Access Management Principles

Introduction and Overview

Efficient traffic throughput
Neil Spiller
FHWA, Washington, D.C.

Right to property access

Presentation

– General overview – Benefits and Consequences – Access Management in Practice – Elements of an AM Program

Introduction to Access Management Principles

2

Part 1

Overview

Introduction to Access Management Principles

3

What is ―Managing Access‖?
Managing and Planning the Spacing and Design of:
Driveways Median Openings Traffic Signals

Interchanges
Introduction to Access Management Principles 4

Definition of AM

FORMAL: Access management is the programmatic control of the location, spacing, design, and operation of driveways, median openings, interchanges, and street connections to a roadway. (TRB Manual) INFORMAL: Where the road meets the driveways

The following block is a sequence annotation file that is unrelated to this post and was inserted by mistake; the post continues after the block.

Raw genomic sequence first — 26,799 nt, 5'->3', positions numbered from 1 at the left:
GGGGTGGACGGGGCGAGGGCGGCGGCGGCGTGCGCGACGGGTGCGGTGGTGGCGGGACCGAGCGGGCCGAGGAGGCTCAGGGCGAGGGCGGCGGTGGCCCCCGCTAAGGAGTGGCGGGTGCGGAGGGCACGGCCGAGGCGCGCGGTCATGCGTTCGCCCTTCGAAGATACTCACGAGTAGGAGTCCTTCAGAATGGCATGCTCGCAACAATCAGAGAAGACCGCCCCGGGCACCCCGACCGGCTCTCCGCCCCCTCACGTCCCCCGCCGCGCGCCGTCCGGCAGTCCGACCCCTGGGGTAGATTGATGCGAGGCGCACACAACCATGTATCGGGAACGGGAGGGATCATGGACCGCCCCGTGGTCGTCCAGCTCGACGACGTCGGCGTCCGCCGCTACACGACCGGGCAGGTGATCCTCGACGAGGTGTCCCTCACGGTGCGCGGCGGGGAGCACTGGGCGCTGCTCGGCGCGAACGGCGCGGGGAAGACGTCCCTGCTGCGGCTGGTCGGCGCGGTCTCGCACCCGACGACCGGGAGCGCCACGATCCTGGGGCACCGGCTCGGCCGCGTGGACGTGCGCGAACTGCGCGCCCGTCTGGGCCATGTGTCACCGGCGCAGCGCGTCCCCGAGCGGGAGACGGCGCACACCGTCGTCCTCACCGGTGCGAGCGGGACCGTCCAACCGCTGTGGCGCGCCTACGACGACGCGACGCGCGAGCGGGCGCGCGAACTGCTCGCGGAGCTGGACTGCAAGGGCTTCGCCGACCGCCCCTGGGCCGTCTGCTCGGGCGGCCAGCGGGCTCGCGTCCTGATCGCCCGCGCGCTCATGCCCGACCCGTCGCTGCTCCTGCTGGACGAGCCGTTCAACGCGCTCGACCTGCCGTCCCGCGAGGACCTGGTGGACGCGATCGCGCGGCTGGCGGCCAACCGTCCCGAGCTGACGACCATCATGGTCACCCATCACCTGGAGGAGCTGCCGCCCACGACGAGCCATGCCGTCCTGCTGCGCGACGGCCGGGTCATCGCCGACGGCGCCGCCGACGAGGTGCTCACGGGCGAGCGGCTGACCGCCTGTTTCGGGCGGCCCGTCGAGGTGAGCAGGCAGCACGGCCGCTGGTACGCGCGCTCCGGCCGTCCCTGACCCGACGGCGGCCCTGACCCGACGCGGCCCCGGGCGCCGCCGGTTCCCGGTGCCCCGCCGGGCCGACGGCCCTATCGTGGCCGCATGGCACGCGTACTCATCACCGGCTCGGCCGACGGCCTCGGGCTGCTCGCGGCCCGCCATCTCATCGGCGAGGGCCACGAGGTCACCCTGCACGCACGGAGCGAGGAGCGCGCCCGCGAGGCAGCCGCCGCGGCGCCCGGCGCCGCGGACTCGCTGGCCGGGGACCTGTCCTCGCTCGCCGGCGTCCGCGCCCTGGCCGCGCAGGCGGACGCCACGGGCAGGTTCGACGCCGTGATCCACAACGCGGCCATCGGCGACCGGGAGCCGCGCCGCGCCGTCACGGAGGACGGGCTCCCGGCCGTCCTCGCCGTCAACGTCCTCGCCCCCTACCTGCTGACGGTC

Introduction to Access Management Principles 5

Purpose of AM: Balance Mobility vs. Access Freeways Major Arterials Minor Arterials Major Collectors Minor Collectors Local Streets Introduction to Access Management Principles 6 .

Supreme Court 1906 – decided that access control along highways was a sovereign power of the states.S.A Very Brief History of AM part 1 of 4 New Jersey 1902 – established “speedways” for horses and bicycles. Introduction to Access Management Principles 7 . “No public streets or other highways shall cross or intersect the speedway at grade without consent of the county” U.

to San Francisco (62 days) 1921 Federal-Aid act established a system of national routes Introduction to Access Management Principles 8 .A Very Brief History of AM part 2 of 4 Between 1900 and 1920 the number of automobiles grew from 8K to 10M and lobby groups emerged (e. AAA and AASHO) 1919.DDE undertook a transcontinental military convey from D.g.C..